Pad count is a poor measure of the severity of urinary incontinence

Johnson F. Tsui, Milan B. Shah, James M. Weinberger, Mazyar Ghanaat, Jeffrey P. Weiss, Rajveer S. Purohit, Jerry G. Blaivask

Research output: Contribution to journalArticlepeer-review

43 Scopus citations


Purpose: We analyzed the correlation between pad use, as determined by objective pad count, and the severity of urinary incontinence, as measured by pad weight. Materials and Methods: We performed a retrospective study of consecutive incontinent patients who wore pads on a daily basis and were instructed to complete a 24-hour pad test. They were told to use the usual pads, change them as usual and place each in a separate plastic bag the day before the scheduled appointment. All pads were weighed and total urine loss was calculated by subtracting dry pad weight from wet pad weight, assuming that a 1 gm weight increase was equivalent to 1 ml of urine loss. The number of pads was correlated to pad weight using the Spearman rank correlation coefficient due to the nonparametric nature of the data. Results: The 116 patients included 51 men 39 to 89 years old (mean age 66) and 65 women 27 to 95 years old (mean age 72). When comparing the number of pads used to the gm of urine lost, the Spearman r was 0.26 (p = 0.005) in the total cohort, and 0.40 and 0.26 (each p <0.05) in males and females, respectively. Conclusions: There was little correlation between the number of pads used and the severity of urinary incontinence (r = 0.26). These data suggest that pad count should not be used as an objective measure of incontinence severity. Instead, pad weight on a 24-hour pad test should be used.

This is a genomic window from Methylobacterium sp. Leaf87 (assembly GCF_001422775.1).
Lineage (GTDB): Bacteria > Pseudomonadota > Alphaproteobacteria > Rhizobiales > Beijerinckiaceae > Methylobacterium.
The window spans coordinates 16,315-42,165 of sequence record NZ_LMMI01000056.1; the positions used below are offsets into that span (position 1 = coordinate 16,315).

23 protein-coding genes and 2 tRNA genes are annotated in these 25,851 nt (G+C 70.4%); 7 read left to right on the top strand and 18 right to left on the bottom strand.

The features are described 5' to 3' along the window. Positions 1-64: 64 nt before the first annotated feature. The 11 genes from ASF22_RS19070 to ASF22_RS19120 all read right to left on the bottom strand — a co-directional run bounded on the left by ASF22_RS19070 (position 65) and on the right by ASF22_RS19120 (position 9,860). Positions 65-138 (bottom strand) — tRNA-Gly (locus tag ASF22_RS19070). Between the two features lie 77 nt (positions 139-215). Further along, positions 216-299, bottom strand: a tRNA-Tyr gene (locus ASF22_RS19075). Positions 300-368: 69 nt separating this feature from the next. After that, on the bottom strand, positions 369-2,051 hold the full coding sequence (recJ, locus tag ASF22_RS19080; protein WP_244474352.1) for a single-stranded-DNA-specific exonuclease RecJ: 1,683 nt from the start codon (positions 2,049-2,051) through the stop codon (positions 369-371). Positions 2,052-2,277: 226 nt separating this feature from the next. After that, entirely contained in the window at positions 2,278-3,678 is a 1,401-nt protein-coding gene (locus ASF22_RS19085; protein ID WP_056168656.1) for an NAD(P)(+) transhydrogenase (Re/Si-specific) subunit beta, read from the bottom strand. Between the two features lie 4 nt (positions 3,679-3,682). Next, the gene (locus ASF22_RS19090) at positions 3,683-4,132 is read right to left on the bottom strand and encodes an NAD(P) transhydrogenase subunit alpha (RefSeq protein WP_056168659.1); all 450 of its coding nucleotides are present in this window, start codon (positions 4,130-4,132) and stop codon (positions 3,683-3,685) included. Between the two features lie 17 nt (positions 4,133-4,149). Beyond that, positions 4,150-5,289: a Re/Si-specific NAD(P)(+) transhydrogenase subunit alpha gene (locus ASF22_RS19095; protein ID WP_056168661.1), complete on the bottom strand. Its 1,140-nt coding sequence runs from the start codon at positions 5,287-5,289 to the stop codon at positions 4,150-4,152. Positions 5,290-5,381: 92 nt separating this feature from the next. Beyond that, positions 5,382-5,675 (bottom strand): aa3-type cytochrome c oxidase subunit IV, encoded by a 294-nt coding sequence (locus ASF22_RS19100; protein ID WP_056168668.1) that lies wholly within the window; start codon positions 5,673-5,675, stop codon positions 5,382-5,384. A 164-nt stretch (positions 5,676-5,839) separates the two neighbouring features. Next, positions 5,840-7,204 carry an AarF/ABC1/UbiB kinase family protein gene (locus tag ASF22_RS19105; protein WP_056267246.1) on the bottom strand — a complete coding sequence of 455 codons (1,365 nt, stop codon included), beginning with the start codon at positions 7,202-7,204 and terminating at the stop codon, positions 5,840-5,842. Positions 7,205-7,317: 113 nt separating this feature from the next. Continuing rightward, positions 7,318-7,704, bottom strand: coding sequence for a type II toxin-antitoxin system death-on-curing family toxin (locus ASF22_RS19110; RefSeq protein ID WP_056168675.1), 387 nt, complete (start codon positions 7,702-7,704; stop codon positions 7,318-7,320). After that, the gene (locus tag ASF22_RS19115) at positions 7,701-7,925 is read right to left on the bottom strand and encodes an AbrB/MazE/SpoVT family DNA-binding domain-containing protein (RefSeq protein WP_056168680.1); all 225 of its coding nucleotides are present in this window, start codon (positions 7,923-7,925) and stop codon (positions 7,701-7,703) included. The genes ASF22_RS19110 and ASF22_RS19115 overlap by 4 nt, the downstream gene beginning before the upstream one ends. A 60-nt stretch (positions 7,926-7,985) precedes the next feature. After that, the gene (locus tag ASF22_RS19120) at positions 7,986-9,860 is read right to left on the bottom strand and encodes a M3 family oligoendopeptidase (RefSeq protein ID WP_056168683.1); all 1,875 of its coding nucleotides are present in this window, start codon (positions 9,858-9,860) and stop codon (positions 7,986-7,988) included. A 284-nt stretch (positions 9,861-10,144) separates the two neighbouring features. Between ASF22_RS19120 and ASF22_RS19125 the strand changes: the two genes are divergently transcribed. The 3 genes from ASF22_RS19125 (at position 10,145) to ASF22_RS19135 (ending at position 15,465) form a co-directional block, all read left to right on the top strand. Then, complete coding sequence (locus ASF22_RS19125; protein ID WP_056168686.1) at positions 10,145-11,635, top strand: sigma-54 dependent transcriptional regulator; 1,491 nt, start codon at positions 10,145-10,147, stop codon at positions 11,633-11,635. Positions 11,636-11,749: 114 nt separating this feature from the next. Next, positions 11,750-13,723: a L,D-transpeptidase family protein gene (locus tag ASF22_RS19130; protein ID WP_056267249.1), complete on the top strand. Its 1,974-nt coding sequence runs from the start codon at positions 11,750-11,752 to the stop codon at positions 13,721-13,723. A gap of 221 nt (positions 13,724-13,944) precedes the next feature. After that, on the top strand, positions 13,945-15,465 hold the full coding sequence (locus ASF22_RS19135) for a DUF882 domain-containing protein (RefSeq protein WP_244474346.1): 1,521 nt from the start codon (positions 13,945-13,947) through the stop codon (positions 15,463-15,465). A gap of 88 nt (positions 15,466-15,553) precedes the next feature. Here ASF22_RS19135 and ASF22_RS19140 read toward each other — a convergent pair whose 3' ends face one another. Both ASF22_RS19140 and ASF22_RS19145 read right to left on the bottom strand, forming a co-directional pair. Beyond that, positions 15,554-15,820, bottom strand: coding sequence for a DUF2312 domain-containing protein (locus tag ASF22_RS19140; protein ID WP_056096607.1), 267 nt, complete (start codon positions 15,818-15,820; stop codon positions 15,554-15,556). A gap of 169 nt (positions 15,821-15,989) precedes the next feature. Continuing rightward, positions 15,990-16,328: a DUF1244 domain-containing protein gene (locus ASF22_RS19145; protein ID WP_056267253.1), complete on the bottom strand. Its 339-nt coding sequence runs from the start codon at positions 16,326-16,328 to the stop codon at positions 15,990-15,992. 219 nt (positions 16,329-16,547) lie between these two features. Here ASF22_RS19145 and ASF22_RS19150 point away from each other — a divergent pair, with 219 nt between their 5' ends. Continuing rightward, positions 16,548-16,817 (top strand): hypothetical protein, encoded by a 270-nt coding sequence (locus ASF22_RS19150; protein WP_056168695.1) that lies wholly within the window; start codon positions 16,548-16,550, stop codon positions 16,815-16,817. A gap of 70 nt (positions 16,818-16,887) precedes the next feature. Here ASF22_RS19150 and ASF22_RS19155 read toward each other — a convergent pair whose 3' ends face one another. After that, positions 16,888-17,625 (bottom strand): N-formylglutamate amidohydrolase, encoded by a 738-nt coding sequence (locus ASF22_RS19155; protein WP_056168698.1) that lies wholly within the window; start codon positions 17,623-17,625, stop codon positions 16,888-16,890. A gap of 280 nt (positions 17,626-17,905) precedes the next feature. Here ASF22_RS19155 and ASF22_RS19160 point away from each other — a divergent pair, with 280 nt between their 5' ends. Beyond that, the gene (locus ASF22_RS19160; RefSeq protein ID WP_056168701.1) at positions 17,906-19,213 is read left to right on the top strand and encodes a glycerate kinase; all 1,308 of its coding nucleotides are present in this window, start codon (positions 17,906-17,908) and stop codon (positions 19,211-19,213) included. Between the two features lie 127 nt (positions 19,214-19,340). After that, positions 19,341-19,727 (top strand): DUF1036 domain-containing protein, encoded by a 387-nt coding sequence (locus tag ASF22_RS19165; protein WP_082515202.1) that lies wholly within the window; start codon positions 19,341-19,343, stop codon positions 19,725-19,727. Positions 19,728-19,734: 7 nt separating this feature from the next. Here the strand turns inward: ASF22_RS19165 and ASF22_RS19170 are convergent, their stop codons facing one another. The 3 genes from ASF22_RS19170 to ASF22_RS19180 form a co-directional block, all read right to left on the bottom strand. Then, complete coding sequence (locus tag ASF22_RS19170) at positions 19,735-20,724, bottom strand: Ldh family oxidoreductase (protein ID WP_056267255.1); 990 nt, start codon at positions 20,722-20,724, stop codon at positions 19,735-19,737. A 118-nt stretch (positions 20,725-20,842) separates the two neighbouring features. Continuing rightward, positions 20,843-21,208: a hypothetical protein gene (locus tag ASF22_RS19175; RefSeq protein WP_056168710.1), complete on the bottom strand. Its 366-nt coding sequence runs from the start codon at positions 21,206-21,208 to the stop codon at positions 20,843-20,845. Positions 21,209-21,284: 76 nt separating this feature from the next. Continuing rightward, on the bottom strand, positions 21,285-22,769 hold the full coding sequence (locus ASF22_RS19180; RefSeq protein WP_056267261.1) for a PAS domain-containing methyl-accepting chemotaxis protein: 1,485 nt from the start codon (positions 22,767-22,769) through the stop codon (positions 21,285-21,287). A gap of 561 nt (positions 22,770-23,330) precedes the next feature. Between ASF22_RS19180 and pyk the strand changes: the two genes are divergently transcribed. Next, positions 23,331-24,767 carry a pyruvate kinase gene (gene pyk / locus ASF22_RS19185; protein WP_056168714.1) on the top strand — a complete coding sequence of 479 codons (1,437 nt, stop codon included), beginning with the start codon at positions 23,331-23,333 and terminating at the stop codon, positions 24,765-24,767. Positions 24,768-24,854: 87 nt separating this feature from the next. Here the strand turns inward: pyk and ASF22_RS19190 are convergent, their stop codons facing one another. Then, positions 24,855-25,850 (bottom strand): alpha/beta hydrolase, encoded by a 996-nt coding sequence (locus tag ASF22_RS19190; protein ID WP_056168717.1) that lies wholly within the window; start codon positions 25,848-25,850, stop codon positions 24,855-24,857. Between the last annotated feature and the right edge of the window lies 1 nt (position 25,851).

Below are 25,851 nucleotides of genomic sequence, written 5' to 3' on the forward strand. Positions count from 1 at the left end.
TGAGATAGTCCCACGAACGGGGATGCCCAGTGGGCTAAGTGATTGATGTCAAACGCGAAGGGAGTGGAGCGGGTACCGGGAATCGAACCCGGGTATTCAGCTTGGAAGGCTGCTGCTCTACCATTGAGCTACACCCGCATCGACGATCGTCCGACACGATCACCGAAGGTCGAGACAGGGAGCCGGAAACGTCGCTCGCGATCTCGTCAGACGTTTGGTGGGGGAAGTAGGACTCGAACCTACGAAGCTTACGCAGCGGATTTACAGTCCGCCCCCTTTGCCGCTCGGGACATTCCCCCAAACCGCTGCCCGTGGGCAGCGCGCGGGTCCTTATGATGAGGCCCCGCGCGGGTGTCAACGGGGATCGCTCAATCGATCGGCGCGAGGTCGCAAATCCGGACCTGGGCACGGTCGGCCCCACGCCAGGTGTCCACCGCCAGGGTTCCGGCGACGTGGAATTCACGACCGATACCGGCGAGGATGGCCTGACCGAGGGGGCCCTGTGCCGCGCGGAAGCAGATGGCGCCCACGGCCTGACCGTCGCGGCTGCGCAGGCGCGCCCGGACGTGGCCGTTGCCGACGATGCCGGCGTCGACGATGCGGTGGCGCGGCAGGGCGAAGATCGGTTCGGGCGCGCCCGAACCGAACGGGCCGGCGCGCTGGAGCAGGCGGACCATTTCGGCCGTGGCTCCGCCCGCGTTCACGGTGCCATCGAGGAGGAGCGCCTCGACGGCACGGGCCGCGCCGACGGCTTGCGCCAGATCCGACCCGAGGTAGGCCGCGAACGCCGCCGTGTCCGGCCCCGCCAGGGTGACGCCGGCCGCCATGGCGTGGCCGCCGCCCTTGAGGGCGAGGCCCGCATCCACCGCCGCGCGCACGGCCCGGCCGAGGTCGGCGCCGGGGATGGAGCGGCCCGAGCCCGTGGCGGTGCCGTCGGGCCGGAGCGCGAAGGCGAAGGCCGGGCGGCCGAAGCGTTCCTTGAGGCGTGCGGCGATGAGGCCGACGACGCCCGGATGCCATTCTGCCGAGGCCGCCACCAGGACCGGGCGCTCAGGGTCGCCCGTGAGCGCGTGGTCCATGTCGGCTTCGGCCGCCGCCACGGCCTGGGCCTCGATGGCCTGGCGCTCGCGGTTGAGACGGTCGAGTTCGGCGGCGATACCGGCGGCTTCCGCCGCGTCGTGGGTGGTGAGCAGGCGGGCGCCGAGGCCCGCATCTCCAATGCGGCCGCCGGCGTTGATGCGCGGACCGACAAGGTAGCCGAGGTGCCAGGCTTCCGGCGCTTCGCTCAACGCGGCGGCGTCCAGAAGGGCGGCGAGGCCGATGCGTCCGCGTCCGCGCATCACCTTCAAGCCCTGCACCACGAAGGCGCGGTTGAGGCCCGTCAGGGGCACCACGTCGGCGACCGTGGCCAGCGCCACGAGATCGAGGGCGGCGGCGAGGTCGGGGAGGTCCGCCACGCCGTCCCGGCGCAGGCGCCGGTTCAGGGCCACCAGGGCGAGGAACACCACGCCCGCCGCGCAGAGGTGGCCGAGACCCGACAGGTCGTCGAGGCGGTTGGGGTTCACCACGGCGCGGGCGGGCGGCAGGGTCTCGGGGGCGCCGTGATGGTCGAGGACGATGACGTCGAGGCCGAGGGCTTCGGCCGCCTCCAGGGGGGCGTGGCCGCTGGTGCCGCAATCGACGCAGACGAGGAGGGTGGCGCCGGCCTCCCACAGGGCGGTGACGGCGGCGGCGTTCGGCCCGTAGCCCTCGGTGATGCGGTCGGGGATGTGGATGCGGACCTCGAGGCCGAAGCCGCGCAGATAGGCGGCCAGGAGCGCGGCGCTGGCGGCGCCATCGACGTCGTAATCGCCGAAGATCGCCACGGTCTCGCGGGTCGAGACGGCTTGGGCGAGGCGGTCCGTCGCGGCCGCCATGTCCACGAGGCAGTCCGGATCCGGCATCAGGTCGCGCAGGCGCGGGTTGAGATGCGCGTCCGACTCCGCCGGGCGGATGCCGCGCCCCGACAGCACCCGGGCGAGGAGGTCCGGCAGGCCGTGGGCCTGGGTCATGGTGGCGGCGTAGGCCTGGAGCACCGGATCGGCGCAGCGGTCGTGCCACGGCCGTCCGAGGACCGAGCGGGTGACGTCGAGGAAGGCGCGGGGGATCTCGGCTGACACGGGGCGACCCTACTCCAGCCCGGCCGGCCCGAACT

Original languageEnglish
Pages (from-to)1787-1790
Number of pages4
JournalJournal of Urology
Issue number5
StatePublished - Nov 2013
Externally publishedYes


  • Female
  • Lower urinary tract symptoms
  • Male
  • Urinary bladder
  • Urinary incontinence


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